Inspired by Jeff Malmberg’s fantastic 2010 documentary “Marwencol”, director and co-writer Robert Zemeckis sets out to dramatize the incredible true story of Mark Hogancamp. It’s unquestionably a worthwhile story which Malmberg’s film told well. Zemeckis takes a hearty swing at it but ends up with a pretty big whiff.
In 2000 Hogancamp was attacked by five men outside of a Kingston, NY bar. He was beaten within an inch of his life and would spend nine days in a coma. Hogancamp suffered brain damage and severe memory loss. With no means of paying for therapy he lived out a second life within a meticulously crafted miniature town he built modeled after a World War II Belgian village. Within his town of Marwen resides dolls representing those who have influenced his life both for good and bad.
Zemeckis drops us right into Hogancamp’s therapeutic fantasy. Steve Carell stars as both Hogancamp and as Hoagie, Mark’s war hero avatar in Marwen. The two-sided story bounces back-and-forth between his battle to overcome his real world anxieties and the CGI animated Marwen where the dolls come to life and tell stories that mirror his struggles. Problem is neither side is truly fleshed out or given the attention it desperately needs.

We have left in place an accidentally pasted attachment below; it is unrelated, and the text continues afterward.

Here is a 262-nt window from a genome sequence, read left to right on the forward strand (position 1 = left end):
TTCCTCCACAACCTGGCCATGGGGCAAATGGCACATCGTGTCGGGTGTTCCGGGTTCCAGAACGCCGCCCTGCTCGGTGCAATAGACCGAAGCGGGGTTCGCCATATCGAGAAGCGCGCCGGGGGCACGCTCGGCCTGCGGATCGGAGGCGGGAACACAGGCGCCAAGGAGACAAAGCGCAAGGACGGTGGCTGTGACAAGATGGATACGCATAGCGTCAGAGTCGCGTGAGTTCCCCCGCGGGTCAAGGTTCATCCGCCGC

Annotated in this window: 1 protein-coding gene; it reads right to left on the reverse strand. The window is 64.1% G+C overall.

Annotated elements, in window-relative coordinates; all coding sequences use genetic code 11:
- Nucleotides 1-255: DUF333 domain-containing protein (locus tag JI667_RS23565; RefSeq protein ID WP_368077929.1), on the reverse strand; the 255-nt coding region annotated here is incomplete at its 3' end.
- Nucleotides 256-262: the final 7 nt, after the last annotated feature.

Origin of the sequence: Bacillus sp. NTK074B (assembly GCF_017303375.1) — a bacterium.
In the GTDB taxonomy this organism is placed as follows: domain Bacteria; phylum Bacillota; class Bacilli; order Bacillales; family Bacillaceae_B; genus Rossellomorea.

The events that led to his state are only covered through flashbacks, newspaper clippings, or gleaned from casual conversations. Instead Zemeckis concentrates on a mundane series of days leading up to the sentencing hearing for Hogancamp’s attackers. Along the way we bump into an assortment of people from his life, several of whom makeup his ‘women of Marwen’. All of them feel brushed over with hardly an ounce of depth. Leslie Mann is the one exception playing a new neighbor. But even she is paper-thin and you know exactly where her story is going.
The animation sequences are cool visually but are often at odds with the other scenes. Zemeckis doesn’t seem to have a grasp of the overall tone he is going for. While these scenes do reflect (to varying degrees) the inner pain and turmoil Hogancamp struggles with, they are often too silly to carry any emotional weight. And too often they rob the other scenes by popping up time the movie could have invested into the real-world story.
Overall “Welcome to Marwen” is a frustrating (and frankly boring) mess. It’s a case of Zemeckis locking into a good concept but not having the clear-eyed vision to see it through. He gets so bogged down in his fictional additions to Mark Hogancamp’s account that he misses what made this strange, heart-tugging story so compelling. Carell certainly gives it his all, but even his good performance couldn’t keep me from constantly checking my watch.
VERDICT – 2 STARS